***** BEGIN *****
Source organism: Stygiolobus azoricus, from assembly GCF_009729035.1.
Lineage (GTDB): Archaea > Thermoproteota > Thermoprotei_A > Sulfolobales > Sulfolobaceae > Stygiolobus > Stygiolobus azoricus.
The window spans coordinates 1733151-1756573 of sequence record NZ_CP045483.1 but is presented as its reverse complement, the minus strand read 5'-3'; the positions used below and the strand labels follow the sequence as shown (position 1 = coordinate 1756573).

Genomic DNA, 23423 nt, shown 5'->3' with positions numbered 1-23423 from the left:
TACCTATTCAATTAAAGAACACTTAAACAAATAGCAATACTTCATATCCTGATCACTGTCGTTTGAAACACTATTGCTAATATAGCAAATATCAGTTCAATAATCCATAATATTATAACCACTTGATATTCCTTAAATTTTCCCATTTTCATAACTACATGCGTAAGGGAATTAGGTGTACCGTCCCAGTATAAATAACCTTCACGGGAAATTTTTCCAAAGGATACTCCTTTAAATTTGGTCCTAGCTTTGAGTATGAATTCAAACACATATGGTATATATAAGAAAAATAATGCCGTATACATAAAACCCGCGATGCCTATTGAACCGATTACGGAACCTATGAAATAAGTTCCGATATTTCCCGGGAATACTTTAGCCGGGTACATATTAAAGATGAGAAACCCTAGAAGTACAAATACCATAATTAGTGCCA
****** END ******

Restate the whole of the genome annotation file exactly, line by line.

Source organism: Stygiolobus azoricus, from assembly GCF_009729035.1.
Lineage (GTDB): Archaea > Thermoproteota > Thermoprotei_A > Sulfolobales > Sulfolobaceae > Stygiolobus > Stygiolobus azoricus.
The window spans coordinates 1733151-1756573 of sequence record NZ_CP045483.1 but is presented as its reverse complement, the minus strand read 5'-3'; the positions used below and the strand labels follow the sequence as shown (position 1 = coordinate 1756573).

Genomic DNA, 23423 nt, shown 5'->3' with positions numbered 1-23423 from the left:
TACCTATTCAATTAAAGAACACTTAAACAAATAGCAATACTTCATATCCTGATCACTGTCGTTTGAAACACTATTGCTAATATAGCAAATATCAGTTCAATAATCCATAATATTATAACCACTTGATATTCCTTAAATTTTCCCATTTTCATAACTACATGCGTAAGGGAATTAGGTGTACCGTCCCAGTATAAATAACCTTCACGGGAAATTTTTCCAAAGGATACTCCTTTAAATTTGGTCCTAGCTTTGAGTATGAATTCAAACACATATGGTATATATAAGAAAAATAATGCCGTATACATAAAACCCGCGATGCCTATTGAACCGATTACGGAACCTATGAAATAAGTTCCGATATTTCCCGGGAATACTTTAGCCGGGTACATATTAAAGATGAGAAACCCTAGAAGTACAAATACCATAATTAGTGCCA